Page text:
Simply put, no. Squatting, specifically deep squatting, is actually beneficial for your muscles and tendons. If you simply wanted to know the answer to the question, that is the abridged version. But those “why” people (it’s ok, I am one too!) should continue reading.
Research tells us:
The Knee, the Middle Child
In my experience, the knee joint seems to be the most baffling to folks. So much emphasis is put on knee position during workouts that other (more important, in my opinion) joints are virtually ignored. It may be more beneficial to understand this joint if you view it as the middle child.
The ankle is like the oldest child. It sets the scene for how the other joints are allowed to act. If the older child is rebellious and does not behave as expected, the middle and youngest child will imitate the older sibling. Without the proper ankle mobility and foot strength, who cares what your knee and hip joints can do? The foundation for these multijoint movements is already the weakest link.
The hip joint is the youngest child. By this point, the parents are exhausted from the rebellious older child who influenced the middle child into its rebellious ways. The youngest child can get away with anything. Our hip joint is a large, strong joint complex that should be the prime mover during squats. Unfortunately we get so focused on the knees and ankles that we overlook the hips and allow them to “run free”. This presents in the form of decreased pelvic control during large movements like the squat.
Finally, the knee joint is the middle child of the family. It gets pushed and pulled by its siblings but never has a moment when it’s all about the knees. During foundational weightlifting movements, the knees never work alone. They are guided by their neighbors.
So what does this mean? The ankles are the steering wheel. If you do not have sufficient mobility in your ankle joint, your knees are predisposed to faulty movement patterns. But it’s not your knees' fault!!
Sad stick man on the right does not have great ankle mobility which causes his femur, the thigh, to be pushed backward. From this position the torso has nowhere to go but forward if he wants to remain standing. Throw a barbell in the front rack and the stress in concentrated on the knees, low back and upper body. With a barbell on the back rack, it will be harder to maintain spinal alignment, particularly in the bottom of the squat. This is often the position athletes attain when their hips raise well before their knees begin to straighten in a squat.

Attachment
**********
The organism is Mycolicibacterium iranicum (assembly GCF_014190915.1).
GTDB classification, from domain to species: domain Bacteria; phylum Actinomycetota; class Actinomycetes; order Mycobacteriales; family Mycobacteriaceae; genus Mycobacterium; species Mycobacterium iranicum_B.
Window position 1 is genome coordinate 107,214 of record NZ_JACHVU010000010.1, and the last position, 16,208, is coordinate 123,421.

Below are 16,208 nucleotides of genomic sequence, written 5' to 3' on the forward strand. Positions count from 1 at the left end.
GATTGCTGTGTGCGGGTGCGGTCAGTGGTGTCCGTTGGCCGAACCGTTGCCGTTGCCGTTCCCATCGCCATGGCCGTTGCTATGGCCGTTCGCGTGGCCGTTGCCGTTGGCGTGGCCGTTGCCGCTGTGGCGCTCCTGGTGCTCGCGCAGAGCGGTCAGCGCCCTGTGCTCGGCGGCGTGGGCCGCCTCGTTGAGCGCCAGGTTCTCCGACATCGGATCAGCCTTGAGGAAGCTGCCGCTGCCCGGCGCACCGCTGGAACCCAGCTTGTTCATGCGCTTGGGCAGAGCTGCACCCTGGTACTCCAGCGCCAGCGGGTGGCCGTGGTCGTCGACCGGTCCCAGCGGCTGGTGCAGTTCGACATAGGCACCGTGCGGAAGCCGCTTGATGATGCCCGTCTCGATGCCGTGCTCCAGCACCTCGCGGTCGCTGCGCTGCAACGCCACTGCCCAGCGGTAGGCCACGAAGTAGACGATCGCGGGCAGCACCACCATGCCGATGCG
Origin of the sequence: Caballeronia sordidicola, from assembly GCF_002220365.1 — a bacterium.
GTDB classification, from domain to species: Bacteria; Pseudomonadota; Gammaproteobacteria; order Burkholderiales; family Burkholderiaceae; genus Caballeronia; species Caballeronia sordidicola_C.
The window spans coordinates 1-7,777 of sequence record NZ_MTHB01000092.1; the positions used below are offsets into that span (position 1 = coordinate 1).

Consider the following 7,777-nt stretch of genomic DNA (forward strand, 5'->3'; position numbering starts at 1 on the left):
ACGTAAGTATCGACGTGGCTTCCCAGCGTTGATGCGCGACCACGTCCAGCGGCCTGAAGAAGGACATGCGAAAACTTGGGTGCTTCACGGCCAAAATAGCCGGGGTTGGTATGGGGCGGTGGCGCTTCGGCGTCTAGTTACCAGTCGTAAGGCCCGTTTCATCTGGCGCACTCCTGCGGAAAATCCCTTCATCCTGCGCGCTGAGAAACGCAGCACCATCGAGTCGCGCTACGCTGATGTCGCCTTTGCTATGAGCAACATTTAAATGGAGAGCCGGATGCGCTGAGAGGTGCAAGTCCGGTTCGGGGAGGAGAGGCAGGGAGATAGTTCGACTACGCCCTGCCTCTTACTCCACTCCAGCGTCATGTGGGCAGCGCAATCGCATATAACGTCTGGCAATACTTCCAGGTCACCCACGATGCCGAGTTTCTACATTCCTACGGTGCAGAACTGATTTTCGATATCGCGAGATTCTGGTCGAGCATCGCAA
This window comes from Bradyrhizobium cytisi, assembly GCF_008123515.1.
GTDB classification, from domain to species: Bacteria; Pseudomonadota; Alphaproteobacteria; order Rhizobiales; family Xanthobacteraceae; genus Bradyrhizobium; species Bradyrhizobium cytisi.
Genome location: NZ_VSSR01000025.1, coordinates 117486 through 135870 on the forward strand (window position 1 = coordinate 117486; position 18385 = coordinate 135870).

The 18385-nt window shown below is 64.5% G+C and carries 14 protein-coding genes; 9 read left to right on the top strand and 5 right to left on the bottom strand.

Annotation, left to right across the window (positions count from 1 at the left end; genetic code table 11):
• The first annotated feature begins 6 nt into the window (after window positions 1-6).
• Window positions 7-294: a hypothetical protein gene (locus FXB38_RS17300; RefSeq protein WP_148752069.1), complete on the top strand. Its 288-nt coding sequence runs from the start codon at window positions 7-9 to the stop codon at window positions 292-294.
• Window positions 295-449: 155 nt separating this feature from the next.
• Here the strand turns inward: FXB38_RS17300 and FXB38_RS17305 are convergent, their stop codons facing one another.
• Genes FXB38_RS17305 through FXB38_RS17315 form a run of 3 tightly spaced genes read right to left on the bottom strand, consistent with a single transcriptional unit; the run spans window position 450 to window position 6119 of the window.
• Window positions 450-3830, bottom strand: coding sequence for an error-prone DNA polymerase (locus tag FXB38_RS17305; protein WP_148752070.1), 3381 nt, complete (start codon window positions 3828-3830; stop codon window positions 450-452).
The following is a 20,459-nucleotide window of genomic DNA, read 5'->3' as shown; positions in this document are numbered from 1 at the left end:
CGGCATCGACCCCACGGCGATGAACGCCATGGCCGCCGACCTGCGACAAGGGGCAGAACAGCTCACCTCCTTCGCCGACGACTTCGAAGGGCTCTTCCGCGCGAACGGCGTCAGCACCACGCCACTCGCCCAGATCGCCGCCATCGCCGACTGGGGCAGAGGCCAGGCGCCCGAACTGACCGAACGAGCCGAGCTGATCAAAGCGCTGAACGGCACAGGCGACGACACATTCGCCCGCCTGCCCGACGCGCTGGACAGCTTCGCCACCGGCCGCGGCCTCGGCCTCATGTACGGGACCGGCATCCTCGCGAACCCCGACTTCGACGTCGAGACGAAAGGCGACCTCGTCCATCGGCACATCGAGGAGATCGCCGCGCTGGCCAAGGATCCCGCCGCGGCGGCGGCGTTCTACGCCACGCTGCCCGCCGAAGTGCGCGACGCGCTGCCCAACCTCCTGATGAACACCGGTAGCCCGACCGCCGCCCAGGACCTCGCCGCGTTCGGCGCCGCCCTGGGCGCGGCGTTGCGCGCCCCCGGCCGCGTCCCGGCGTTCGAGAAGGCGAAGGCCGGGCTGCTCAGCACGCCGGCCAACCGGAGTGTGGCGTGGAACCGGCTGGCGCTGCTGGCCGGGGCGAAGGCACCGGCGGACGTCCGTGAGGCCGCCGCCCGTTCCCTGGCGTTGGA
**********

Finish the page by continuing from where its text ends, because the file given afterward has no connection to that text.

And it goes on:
I don’t know what to do with my knees!
“Knees out!” is one of the most over-coached cues. Sure, it is a quick and easy fix in the middle of the workout but it is important that athletes understand what this means. If your knees are crashing in during a workout, the weakness is at your hip. A weak gluteus medius is often the culprit but it has an accomplice! If your hammies and glutes are weak and you attempt a heavy squat, your adductors are going to kick in to assist with hip extension. But the primary motion of these muscles is hip adduction, or knees together. Thus, crashing ensues. So strengthen your hip muscles and your knee position will improve.
If squatting is not bad for my knees, why do they hurt?
Undoubtedly, this will be the next question. There are several reasons that your knees may hurt during a squat. Some irreversible arthritis or previous injuries may be contributing but even these populations should be able to return to pain-free squatting. They just may need to try a different flavor than the traditional back squat.
Essentially, squatting is not bad for the knees but it is how you are squatting!
Do I squat through the pain?
No! Our body is very good at letting us know when something is not right. Now, I am not referring to muscle fatigue pain but true pain. If the back squat is causing knee pain today, try another variation. There are plenty of flavors of squats that can be used for training while you work on mobility or strength deficits. Be sure to look out for my next article about finding the best squat flavor to suit you!
Moral of the story: squatting, even below parallel, is not bad for your knees. The squat is a fundamental movement pattern that all humans should be able to attain. If pain arises from this movement, remember it is how you are moving. Decrease the weight, video yourself performing a squat and pay attention to which muscle groups are doing the work. If you continue to have pain, contact us at Athletes’ Potential so we can watch you move and delve deeper into your individual movement patterns! Most importantly,
Thanks for reading,
-Dr. Jackie, PT, DPT, CSCS
Dr. Danny and staff's views on performance improvement, injury prevention, and sometimes other random thoughts.